Egypt’s ElBaradei Calls On President To Rescind Near Absolute Powers

Posted November 24th, 2012 at 7:00 pm (UTC-5)
Leave a comment

Prominent Egyptian democracy advocate Mohammed ElBaradei has called on Egypt's president to rescind the near absolute powers he has granted himself to avoid the possibility of increased turmoil in the country that has recently shed its longtime repressive government.

The Nobel laureate addressed crowds that have gathered Saturday in Cairo's central square to protest President Mohamed Morsi's decrees that put him above judicial oversight and protect his Islamist supporters in parliament.

Egypt's highest body of judges, the Supreme Judicial Council, also condemned President Morsi's decree. In a statement Saturday the judges called the move “an unprecedented attack” on the independence of the judiciary. Judges in Alexandria have gone on strike, saying they will not return to work until the decree is withdrawn.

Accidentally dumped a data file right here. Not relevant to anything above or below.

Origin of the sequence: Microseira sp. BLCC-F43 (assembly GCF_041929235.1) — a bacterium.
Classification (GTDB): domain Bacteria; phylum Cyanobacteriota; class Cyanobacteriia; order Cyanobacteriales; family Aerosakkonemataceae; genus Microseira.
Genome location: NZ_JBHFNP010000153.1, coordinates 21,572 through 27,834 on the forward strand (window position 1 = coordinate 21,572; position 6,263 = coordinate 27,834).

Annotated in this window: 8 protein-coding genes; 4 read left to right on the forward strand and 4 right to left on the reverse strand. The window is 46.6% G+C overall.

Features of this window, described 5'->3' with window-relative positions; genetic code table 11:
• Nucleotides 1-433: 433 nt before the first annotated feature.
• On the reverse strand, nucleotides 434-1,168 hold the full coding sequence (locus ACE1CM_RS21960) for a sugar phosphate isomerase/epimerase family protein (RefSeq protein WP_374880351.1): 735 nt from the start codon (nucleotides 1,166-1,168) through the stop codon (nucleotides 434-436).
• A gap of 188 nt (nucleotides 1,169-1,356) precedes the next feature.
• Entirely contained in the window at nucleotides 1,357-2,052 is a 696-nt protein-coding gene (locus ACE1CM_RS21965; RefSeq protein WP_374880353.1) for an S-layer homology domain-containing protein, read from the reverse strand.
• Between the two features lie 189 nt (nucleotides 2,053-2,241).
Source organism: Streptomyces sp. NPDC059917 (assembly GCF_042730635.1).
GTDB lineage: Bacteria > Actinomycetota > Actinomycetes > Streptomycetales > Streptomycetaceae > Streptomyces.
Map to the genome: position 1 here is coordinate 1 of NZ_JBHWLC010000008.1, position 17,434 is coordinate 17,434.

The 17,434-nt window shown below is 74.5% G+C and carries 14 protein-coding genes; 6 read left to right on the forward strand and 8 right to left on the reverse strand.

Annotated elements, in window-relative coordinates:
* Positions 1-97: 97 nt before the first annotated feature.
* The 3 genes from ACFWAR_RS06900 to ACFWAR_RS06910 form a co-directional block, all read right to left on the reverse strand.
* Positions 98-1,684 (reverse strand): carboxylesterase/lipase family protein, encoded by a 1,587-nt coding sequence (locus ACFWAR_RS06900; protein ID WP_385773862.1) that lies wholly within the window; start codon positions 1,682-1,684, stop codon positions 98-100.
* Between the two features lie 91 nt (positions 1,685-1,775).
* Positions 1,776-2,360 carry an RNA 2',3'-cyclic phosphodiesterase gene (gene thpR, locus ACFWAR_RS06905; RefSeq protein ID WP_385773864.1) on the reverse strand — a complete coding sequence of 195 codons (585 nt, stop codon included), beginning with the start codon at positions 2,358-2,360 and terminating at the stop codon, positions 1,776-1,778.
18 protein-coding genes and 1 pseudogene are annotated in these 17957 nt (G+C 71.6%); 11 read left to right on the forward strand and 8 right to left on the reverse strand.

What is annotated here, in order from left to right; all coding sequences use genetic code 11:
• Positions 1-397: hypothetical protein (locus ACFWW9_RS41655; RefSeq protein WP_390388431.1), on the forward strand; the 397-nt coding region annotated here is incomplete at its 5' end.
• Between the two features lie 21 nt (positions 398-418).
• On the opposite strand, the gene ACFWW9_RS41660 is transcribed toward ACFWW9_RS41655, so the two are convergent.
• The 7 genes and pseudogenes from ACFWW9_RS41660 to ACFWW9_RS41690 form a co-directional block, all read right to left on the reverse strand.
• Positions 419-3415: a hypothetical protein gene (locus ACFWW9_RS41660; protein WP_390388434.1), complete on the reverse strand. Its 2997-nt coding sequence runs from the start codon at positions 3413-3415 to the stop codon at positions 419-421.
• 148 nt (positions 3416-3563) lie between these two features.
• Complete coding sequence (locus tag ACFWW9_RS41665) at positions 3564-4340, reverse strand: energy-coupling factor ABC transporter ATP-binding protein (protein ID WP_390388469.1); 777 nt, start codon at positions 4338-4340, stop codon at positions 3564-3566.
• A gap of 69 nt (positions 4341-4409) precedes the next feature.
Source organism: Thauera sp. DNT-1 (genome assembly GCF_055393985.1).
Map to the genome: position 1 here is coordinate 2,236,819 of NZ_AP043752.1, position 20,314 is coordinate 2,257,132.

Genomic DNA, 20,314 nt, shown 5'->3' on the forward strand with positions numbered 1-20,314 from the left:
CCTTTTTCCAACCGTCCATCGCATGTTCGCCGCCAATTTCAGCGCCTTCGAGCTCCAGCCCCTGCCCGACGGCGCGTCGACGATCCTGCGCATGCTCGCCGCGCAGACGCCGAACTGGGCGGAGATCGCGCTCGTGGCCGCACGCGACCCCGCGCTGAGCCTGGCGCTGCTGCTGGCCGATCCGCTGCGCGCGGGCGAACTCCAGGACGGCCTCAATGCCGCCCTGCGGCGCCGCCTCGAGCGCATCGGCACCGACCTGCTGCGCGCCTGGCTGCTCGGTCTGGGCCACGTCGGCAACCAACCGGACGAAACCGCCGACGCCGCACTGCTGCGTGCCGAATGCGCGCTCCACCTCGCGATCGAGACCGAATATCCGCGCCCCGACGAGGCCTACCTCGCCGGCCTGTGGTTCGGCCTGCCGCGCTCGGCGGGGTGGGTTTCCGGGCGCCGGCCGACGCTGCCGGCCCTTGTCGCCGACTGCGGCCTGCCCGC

Demonstrations in Cairo's Tahrir Square continued for the second day, spurring Egyptian security forces to fire tear gas at protesters, many of whom spent the night in the protest hub.

The protests began Friday, a day after President Morsi declared that his decisions cannot be appealed by the courts or any other authority. He cited a need to protect the achievements of the 2011 revolution that led to the ouster of former President Hosni Mubarak after three decades in power.

His decree Thursday includes an order for retrials of former officials who used violence to suppress last year's popular revolution against President Mubarak. It also bars Egypt's judiciary from dissolving the upper house of parliament and an assembly drafting a new constitution – two bodies dominated by the Muslim Brotherhood.

The decision sparked protests in several Egyptian cities where opponents attacked the offices of the ruling Muslim Brotherhood party.

In a speech to supporters Friday at the presidential palace, Mr. Morsi said he wants to move Egypt forward as a stable and safe nation and does not seek sole control of the country.